Word of the Week – Natural Language Processing (NLP)
In the context of this planet’s history a thousand years is a blink of an eye, but when we compare human communication in the early Middle Ages with the communication technology we have at our fingertips today, the difference is staggering.
The practice of medicine a millennium ago may appear grimly comical to a modern audience. Across Europe, people rarely saw a doctor and were more likely to visit a wise elder or even a witch who would offer herbs or incantations. The importance of the Church and the power of superstition meant that people often combined spells with prayers. While treatment of illness in Greece, India and the Islamic world was more advanced, the lack of communication and of authoritative information was, quite literally, a killer.
When we have no reliable information to guide us, we’re forced to rely on guesswork. Flash forward a thousand years. We now have a world of data to draw on, so how can we make the best use of it?
Natural Language Processing is a term for the technological process that aids computers in understanding human language. It teaches machines to understand the nuance of our communication. That isn’t easy. When we apply NLP to translation between languages, it becomes harder still. The rules that govern information sharing can be abstract and confusing. How many times have you seen a social media post that caused anger and conflict because people failed to recognise an attempt at humour? If a human audience can’t be relied on to decipher tone and intention in their native language, what are the chances of a machine capturing that level of nuance in multilingual communication?
With a world of data to draw on, the chances are improving all the time.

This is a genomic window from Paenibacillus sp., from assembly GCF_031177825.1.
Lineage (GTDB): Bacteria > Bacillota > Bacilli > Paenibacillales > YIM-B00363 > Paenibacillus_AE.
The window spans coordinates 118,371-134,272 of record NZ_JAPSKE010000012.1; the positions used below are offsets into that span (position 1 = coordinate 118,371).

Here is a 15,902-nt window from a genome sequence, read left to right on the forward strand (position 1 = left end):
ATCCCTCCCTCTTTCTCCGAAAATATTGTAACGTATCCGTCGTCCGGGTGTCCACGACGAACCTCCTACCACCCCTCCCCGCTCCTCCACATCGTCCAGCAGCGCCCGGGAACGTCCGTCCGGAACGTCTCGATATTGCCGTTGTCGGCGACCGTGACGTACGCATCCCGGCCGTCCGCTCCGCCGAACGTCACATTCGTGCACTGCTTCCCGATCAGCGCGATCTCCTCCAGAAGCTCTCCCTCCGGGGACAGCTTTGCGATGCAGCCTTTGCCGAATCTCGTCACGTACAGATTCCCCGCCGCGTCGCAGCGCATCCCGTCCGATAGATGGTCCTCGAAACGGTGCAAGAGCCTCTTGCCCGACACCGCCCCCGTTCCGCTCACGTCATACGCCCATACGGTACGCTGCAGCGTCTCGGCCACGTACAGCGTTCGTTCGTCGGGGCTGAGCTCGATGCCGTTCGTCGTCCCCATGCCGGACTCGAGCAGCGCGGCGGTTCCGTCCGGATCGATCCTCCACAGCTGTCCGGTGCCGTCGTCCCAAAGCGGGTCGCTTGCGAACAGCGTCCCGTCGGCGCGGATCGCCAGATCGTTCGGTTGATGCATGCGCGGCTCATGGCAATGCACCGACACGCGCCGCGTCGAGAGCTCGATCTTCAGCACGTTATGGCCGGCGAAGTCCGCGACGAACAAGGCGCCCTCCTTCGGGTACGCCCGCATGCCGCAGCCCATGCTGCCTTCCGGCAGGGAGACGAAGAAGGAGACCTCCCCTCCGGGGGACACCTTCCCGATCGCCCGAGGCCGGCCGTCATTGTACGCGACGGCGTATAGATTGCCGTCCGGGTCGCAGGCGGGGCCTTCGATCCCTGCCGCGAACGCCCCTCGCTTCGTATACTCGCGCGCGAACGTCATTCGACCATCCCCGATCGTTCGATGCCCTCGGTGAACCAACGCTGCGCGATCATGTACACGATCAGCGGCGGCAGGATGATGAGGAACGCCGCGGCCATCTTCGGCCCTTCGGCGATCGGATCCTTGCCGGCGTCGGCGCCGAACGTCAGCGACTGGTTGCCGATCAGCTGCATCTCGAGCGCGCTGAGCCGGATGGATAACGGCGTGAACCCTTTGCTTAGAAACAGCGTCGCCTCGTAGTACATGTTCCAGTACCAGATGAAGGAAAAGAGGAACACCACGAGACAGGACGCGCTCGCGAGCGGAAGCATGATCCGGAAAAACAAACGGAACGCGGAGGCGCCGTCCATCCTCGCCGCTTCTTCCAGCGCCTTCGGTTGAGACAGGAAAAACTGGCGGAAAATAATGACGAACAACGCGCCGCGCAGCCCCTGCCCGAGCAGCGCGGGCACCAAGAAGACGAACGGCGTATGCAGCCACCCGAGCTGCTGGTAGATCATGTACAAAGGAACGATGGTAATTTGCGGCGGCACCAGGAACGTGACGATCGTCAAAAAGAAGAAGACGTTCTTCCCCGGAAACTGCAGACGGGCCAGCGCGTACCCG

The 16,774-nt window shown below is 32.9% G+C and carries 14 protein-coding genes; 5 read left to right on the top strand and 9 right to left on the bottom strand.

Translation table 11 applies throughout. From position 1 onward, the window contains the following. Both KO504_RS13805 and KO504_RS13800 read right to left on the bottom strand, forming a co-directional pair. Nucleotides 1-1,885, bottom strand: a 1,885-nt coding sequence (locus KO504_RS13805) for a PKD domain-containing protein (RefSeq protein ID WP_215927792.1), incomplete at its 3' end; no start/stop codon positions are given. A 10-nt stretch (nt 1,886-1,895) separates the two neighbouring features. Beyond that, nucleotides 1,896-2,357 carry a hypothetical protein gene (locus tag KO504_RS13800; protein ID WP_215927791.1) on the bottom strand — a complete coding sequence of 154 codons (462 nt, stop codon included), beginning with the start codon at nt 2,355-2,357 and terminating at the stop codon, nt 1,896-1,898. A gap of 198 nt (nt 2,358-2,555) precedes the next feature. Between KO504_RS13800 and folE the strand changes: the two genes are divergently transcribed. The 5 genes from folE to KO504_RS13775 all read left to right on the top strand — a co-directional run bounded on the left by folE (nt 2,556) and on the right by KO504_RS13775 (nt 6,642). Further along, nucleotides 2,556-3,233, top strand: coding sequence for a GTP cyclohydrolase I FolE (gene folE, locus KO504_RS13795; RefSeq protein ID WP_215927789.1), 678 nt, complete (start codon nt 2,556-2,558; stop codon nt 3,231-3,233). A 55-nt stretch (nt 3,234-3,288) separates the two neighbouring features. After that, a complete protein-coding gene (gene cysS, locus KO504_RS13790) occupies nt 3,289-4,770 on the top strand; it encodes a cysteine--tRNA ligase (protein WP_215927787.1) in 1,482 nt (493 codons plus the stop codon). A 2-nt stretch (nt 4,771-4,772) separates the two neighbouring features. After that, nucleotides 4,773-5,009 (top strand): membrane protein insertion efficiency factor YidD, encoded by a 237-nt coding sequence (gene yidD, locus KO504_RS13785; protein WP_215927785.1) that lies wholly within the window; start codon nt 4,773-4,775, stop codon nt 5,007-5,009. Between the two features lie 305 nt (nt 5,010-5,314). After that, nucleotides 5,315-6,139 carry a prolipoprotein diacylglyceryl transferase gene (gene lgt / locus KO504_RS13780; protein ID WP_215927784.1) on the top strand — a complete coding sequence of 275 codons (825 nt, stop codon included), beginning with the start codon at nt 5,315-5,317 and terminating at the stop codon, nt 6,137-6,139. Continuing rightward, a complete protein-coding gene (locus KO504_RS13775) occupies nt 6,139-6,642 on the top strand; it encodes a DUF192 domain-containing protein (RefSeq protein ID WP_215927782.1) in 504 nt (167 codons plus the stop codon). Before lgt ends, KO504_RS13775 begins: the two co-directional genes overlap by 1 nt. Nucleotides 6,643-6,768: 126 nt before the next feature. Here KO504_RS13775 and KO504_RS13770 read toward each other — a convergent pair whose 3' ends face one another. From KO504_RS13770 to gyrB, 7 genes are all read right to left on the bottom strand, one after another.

NLP applies algorithms to identify language rules and “teach” these rules to computers. Over the past year, XTM International have taken this process to a new level with the development of Inter-language Vector Space (ILVS).
ILVS indicates the approximate closeness between source and target words within a language segment. It offers a mathematically exact view of the accuracy of a machine translation, creating a precise calculation of how much work needs to be done in human editing and how much this should cost.
It mirrors the linguistic problem-solving of the human brain on a macro-level, analysing similarities between words across 250 languages and 31,125 language pairs, drawing on vast amounts of online textual data. Unlike our ancestors in the early Middle Ages, we do have reliable information to guide us, and the decisions made in the ILVS process are informed by 200 terabytes of data. That’s the equivalent of the Bible multiplied 40 trillion times, and the alignments are completed in less than one second.
Tomorrow XTM International Content and Partnership Manager Dave Ruane and AI specialist Dr. Rafał Jaworski will discuss these advancements and their benefits as part of a Global Saké ParlamINT discussion on Multilingual AI, NLP and Applied Machine Learning.
Rafał Jaworski is happy to report that he and his fellow language doctors are far better placed to make an accurate diagnosis than the witches and apothecaries of a thousand years ago.
“Modern NLP is based on Artificial Intelligence, which performs analysis of vast amounts of data. Each automatic linguistic decision made by a machine is driven by the expert knowledge of numerous human beings. It’s a bit like getting your diagnosis from one doctor and then seeking a second opinion in consultation with another. Except that when it comes to AI, you can consult millions of doctors at once.”
Natural Language Processing harvests and distils intelligence, enabling us to share information and benefit from the work and wisdom of others in ways that would have been inconceivable a few decades ago, let alone a millennium. If you need a language doctor, XTM International have the technology and the expertise, and we’re on call 24/7/365.